Objectives: Symptomatic hypogonadism is common in obese men with type-2 diabetes (T2DM) and metabolic syndrome (MetS), and is now an independent risk factor for cardiovascular disease. Testosterone replacement therapy (TRT) improves cholesterol metabolism in hypogonadal men with T2DM and/or MetS. We have previously shown that a non-functional androgen receptor (AR) and low levels of circulating testosterone in the testicular feminised (Tfm) mouse is associated with elevated cholesterol, high-fat diet-induced fatty liver and aortic fatty streak formation. TRT improved both hepatic steatosis and aortic lipid deposition although the exact mechanisms are unclear. This study investigates whether the known protective effect of testosterone in the Tfm mouse model is associated with an effect on the expression of key enzymes involved with cholesterol homeostasis in the liver.
Methods: Tfm mice were fed a high-cholesterol diet ad libitum for 28 weeks and received either physiological TRT (intramuscular mixed testosterone esters) or placebo (saline) and were compared to wild-type littermates. Liver tissue was collected and relative concentrations of mRNA were analysed by qPCR for the expression of liver X receptor (LXR), Apolipoprotein E (ApoE), Hydroxyl-methyl-glutaryl CoA reductase (HMGCoA), hormone sensitive lipase (Lipe), ATP-binding cassette transporter A1 (ABC-A1) and peroxisome proliferator-activated receptors α (PPARα) and γ (PPARγ).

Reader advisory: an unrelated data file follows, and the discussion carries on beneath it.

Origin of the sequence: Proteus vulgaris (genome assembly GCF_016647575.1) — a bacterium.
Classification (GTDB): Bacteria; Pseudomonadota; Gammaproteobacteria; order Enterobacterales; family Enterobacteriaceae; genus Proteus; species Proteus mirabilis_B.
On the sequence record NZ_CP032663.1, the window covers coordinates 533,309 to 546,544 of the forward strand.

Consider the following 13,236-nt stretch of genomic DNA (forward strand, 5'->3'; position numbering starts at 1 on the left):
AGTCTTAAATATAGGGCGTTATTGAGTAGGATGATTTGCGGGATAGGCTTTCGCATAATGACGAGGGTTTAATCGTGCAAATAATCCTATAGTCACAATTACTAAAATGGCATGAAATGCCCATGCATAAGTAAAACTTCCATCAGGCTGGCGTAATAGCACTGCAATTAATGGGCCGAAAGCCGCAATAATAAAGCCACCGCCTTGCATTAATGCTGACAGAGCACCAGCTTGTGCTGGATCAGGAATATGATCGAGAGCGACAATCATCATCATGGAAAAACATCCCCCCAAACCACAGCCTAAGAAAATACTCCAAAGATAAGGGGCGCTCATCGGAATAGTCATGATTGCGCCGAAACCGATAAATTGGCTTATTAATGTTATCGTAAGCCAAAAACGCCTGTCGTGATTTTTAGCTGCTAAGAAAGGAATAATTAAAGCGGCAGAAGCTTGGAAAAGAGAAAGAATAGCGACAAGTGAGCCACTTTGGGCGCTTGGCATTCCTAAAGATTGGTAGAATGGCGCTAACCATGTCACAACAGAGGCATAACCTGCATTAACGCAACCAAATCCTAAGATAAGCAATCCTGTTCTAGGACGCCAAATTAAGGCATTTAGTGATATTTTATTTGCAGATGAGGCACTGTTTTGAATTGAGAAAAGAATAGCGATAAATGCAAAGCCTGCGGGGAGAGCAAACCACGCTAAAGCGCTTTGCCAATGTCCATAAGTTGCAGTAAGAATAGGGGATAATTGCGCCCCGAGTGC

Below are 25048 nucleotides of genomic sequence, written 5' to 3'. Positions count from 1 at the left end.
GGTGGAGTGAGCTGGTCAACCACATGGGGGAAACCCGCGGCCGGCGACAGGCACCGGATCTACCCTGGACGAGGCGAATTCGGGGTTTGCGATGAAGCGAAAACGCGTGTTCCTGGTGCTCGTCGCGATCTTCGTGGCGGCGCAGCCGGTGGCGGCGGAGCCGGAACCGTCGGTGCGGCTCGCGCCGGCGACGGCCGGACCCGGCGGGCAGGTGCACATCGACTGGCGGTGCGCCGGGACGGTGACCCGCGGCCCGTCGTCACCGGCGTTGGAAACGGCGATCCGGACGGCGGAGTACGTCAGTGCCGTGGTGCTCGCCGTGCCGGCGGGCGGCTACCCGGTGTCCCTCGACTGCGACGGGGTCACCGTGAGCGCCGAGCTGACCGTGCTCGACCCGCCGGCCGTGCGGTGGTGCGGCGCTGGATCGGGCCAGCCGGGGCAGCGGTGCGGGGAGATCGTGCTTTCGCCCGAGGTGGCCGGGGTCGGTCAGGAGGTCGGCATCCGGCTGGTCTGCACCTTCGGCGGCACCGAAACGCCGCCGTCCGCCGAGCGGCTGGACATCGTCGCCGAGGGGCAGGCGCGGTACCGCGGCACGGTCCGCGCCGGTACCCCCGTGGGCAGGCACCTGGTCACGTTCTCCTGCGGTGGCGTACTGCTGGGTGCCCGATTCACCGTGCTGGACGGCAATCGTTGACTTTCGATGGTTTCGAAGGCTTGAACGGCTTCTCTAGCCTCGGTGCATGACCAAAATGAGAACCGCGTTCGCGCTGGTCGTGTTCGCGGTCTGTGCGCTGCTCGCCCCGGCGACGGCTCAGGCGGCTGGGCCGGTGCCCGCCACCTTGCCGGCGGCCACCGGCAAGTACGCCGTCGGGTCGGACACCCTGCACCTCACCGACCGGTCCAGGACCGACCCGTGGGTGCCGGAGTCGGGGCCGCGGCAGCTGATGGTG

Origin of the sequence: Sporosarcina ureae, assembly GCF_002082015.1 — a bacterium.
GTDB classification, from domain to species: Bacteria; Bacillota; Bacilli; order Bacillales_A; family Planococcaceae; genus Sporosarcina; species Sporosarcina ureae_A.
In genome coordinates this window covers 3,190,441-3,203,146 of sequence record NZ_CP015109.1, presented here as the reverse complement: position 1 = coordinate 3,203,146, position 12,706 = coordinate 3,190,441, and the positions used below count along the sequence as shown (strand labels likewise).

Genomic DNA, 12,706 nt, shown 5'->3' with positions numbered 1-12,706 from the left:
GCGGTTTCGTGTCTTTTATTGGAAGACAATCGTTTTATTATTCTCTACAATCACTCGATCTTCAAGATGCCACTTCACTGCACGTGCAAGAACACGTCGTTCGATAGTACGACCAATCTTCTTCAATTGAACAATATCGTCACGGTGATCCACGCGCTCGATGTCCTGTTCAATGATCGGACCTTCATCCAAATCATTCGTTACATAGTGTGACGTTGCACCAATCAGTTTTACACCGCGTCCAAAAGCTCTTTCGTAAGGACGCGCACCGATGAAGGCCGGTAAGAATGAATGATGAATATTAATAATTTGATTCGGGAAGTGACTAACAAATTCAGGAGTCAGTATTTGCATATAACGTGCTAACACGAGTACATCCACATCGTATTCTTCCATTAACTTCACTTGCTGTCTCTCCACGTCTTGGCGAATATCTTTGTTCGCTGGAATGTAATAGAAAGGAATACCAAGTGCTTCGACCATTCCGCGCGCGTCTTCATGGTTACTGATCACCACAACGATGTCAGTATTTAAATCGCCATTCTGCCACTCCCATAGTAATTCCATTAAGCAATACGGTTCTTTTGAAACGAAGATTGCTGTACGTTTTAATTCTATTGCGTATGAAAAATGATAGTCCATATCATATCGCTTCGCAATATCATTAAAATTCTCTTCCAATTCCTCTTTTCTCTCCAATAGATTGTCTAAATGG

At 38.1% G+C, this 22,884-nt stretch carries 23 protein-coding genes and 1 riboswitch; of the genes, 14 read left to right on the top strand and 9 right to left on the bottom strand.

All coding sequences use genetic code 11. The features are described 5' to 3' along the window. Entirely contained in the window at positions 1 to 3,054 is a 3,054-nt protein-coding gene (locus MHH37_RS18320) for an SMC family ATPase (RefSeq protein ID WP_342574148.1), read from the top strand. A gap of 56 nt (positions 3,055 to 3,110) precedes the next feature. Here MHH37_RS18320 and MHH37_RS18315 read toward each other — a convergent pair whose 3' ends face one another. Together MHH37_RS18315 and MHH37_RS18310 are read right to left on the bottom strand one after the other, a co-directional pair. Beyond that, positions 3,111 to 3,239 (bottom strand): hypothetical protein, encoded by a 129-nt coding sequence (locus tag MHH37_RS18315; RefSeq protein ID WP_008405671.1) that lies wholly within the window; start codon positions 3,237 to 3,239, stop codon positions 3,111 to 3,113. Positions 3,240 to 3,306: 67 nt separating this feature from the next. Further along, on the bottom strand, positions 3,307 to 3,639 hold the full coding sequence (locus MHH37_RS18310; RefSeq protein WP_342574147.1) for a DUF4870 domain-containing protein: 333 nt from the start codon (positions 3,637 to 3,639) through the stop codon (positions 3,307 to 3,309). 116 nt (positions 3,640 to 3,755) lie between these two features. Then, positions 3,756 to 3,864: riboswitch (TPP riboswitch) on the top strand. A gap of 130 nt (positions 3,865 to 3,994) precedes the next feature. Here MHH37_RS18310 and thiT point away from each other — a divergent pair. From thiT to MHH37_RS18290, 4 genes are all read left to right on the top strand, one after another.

Results: Compared to XY littermates, Tfm mice had significantly lower mRNA expression of LXR (Relative fold change in mRNA Mean ± SD, 0.7±0.09 P=0.01). TRT increased the expression of LXR (1.28±0.2 vs 0.7±0.09, P=0.04) and ApoE (1.3±0.1 vs 0.9±0.1 P=0.06), and decreased Lipe (0.78±0.1 vs 1.3±0.2 P=0.02). However, TRT had no significant effect on the expression of PPARα, PPARγ, HMGCoA, and ABC-A1. Discussion: TRT has a beneficial effect on hepatic expression of LXR and ApoE as key regulators of cholesterol metabolism. Therefore, testosterone has favourable actions on cholesterol homeostasis in liver which is, in part, independent of the AR.
Declaration of interest: There is no conflict of interest that could be perceived as prejudicing the impartiality of the research reported.
Funding: No specific grant from any funding agency in the public, commercial or not-for-profit sector.